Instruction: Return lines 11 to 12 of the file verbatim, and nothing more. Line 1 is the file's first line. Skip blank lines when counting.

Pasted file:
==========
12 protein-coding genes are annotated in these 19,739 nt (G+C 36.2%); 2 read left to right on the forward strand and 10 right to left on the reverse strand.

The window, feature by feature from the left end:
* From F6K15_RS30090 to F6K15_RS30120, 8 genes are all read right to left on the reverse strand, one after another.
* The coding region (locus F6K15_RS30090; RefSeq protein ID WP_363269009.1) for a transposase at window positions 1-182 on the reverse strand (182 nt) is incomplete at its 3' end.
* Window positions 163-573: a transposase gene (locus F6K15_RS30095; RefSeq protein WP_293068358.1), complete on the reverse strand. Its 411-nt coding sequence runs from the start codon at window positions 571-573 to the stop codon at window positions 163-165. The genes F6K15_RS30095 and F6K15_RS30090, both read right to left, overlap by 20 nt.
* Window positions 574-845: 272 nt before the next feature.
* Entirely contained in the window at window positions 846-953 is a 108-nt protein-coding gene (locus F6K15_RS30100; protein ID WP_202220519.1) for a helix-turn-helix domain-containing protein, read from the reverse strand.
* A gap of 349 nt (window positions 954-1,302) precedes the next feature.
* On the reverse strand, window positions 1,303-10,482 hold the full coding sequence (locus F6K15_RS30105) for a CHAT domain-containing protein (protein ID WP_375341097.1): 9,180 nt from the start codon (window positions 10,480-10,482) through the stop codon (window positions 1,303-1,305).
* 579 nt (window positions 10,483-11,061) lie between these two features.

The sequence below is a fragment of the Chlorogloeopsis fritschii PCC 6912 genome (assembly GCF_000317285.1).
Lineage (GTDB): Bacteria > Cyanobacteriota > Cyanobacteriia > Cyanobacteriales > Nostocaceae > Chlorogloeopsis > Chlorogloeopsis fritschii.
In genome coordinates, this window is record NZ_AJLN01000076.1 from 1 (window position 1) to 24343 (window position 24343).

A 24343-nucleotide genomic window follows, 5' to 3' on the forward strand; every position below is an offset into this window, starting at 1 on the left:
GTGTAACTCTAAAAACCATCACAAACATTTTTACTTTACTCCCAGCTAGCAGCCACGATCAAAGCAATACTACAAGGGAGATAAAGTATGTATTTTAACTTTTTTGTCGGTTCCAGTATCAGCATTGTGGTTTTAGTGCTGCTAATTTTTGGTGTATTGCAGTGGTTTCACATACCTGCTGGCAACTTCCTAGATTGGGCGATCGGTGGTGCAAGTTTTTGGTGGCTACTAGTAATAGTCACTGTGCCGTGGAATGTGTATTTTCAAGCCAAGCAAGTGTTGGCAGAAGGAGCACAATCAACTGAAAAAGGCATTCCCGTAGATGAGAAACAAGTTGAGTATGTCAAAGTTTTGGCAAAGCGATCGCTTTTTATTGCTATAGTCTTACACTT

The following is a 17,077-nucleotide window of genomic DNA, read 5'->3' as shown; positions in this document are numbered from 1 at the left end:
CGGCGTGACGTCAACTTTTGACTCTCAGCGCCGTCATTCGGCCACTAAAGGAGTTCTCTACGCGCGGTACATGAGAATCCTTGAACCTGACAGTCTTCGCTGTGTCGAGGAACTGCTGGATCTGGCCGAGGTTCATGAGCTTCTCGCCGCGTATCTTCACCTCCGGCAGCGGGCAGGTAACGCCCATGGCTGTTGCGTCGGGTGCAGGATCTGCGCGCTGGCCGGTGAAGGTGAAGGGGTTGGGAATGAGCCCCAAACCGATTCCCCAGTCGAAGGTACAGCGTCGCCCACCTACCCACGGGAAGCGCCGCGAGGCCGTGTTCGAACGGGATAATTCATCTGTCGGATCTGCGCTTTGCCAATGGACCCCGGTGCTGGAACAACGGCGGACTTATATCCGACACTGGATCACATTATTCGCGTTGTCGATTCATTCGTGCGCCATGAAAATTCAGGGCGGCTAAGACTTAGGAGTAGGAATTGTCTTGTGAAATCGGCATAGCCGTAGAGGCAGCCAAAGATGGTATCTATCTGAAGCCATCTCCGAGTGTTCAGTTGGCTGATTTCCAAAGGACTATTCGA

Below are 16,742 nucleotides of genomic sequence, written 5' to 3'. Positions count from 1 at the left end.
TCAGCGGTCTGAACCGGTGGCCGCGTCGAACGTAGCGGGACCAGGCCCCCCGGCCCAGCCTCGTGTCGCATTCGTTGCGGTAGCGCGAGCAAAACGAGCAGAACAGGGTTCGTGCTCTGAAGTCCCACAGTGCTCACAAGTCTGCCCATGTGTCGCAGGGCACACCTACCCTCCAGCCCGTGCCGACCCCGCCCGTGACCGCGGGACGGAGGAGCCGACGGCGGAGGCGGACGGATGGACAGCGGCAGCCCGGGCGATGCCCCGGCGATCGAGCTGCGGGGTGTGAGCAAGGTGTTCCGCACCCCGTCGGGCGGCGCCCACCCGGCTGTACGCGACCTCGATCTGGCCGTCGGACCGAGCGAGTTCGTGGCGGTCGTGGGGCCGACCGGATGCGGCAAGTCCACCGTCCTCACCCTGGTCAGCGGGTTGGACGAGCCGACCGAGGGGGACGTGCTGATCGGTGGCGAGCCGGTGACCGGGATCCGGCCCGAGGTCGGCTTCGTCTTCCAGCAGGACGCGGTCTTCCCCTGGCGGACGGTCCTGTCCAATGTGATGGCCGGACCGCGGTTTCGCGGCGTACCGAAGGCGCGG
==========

The sequence below is a fragment of the Chlorogloeopsis fritschii PCC 6912 genome (assembly GCF_000317285.1).
Lineage (GTDB): Bacteria > Cyanobacteriota > Cyanobacteriia > Cyanobacteriales > Nostocaceae > Chlorogloeopsis > Chlorogloeopsis fritschii.